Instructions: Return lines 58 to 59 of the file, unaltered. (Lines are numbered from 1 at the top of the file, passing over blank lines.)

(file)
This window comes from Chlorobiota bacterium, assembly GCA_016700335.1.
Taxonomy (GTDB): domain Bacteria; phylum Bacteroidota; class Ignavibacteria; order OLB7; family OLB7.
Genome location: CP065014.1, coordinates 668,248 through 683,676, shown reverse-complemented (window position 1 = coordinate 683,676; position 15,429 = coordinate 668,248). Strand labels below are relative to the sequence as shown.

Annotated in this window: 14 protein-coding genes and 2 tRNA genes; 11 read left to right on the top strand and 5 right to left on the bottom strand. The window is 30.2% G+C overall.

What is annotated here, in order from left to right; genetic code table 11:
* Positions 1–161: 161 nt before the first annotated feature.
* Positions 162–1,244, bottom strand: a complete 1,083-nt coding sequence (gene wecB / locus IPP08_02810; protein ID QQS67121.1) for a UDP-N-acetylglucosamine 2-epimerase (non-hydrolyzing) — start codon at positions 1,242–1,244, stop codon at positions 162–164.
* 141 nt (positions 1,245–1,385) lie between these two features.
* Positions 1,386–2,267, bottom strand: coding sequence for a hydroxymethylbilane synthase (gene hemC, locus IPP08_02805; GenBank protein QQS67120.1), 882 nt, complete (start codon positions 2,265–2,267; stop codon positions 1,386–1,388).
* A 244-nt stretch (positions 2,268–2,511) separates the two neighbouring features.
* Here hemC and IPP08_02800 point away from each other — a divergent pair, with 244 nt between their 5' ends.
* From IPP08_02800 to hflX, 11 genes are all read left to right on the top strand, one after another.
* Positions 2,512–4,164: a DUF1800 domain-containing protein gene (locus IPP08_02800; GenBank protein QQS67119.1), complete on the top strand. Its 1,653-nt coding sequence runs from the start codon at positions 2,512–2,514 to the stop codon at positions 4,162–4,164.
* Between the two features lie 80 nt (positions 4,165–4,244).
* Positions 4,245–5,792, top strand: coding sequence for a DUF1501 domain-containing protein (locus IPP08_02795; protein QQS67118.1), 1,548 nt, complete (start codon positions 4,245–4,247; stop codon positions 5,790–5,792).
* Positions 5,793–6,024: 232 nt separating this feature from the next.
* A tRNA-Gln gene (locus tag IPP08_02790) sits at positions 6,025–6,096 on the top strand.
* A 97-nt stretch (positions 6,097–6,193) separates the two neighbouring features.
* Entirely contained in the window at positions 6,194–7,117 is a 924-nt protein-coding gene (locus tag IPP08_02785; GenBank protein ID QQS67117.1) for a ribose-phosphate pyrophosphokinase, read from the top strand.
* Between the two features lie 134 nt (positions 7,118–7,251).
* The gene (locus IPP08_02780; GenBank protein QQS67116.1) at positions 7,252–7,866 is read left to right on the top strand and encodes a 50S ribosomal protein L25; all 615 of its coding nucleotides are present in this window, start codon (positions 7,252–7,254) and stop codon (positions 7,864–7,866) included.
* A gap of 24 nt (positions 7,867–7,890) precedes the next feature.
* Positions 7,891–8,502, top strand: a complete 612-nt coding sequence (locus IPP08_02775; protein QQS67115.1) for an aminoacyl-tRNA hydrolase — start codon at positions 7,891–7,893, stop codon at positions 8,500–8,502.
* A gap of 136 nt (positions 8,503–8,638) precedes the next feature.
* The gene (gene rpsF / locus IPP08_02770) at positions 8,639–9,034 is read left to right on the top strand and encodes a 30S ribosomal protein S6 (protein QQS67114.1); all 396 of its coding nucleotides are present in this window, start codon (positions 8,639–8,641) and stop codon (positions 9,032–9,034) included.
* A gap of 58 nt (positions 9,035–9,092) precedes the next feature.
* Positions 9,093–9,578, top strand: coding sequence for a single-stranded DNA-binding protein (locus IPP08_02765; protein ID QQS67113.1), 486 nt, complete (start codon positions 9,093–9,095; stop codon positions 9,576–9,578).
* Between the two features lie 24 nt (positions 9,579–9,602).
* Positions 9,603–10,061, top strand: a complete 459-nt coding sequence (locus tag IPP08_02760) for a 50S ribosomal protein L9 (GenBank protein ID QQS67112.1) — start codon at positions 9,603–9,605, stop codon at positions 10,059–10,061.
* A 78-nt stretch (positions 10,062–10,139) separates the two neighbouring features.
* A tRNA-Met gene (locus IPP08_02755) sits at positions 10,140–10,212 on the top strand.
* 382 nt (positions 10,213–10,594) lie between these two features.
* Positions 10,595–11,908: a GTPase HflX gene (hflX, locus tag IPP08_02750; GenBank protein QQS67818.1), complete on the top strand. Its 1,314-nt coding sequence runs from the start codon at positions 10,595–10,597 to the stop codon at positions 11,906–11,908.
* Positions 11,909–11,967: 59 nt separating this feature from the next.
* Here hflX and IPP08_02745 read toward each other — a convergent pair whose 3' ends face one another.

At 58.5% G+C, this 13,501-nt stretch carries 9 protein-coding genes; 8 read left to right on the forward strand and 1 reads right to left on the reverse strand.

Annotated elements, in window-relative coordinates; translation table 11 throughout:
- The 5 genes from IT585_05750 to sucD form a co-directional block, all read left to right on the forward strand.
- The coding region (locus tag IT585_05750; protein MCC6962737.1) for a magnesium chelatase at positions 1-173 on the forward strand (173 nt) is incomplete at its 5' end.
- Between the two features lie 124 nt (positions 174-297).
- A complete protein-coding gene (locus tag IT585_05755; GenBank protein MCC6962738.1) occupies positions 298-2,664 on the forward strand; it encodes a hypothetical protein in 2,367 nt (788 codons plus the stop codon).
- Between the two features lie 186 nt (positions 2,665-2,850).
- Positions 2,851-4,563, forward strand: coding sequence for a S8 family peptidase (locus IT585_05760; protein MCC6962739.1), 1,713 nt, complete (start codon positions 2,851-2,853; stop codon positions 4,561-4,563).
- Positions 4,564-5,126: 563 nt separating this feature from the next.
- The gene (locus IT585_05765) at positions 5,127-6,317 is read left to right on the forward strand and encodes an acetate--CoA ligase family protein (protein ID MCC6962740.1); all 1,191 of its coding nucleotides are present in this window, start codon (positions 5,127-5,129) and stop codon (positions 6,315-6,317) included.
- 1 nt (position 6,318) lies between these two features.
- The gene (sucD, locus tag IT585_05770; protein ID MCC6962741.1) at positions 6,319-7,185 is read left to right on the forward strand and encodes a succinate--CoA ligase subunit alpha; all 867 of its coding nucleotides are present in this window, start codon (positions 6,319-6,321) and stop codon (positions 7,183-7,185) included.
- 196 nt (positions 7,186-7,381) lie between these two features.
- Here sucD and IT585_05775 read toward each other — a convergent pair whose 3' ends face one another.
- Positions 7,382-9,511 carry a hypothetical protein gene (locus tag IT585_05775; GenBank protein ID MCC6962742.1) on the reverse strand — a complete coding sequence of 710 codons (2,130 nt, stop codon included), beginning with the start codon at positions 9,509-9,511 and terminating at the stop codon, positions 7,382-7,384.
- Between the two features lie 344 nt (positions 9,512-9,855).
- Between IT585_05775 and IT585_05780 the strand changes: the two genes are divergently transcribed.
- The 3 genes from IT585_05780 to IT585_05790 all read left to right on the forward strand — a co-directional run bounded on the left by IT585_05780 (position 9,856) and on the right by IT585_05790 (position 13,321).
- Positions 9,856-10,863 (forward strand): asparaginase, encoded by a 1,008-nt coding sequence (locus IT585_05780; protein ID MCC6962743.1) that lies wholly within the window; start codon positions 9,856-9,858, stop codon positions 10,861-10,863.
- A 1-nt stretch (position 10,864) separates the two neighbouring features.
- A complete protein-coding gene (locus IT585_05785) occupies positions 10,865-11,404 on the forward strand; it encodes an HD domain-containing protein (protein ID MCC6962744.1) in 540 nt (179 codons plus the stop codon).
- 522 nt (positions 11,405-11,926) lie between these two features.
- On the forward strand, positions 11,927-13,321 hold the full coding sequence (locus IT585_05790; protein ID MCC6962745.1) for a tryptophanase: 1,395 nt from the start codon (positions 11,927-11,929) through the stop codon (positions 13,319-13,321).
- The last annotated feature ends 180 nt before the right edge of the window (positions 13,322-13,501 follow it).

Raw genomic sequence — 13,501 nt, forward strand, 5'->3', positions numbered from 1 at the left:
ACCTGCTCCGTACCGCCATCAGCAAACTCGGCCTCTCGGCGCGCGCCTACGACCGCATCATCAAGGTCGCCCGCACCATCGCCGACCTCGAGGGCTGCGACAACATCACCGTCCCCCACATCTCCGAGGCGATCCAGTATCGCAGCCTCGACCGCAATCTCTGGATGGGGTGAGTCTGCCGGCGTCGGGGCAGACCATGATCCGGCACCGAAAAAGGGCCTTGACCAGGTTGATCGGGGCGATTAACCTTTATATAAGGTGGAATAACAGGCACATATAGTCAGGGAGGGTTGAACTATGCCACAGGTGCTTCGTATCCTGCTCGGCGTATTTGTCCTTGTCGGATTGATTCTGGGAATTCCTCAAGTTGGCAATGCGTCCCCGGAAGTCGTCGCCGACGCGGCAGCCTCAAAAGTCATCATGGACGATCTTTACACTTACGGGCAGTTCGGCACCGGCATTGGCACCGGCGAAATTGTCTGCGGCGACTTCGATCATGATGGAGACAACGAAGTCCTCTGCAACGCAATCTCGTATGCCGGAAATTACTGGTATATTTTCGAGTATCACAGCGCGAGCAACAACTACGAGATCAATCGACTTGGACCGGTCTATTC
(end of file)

- On the forward strand, positions 11,927-13,321 hold the full coding sequence (locus IT585_05790; protein ID MCC6962745.1) for a tryptophanase: 1,395 nt from the start codon (positions 11,927-11,929) through the stop codon (positions 13,319-13,321).
- The last annotated feature ends 180 nt before the right edge of the window (positions 13,322-13,501 follow it).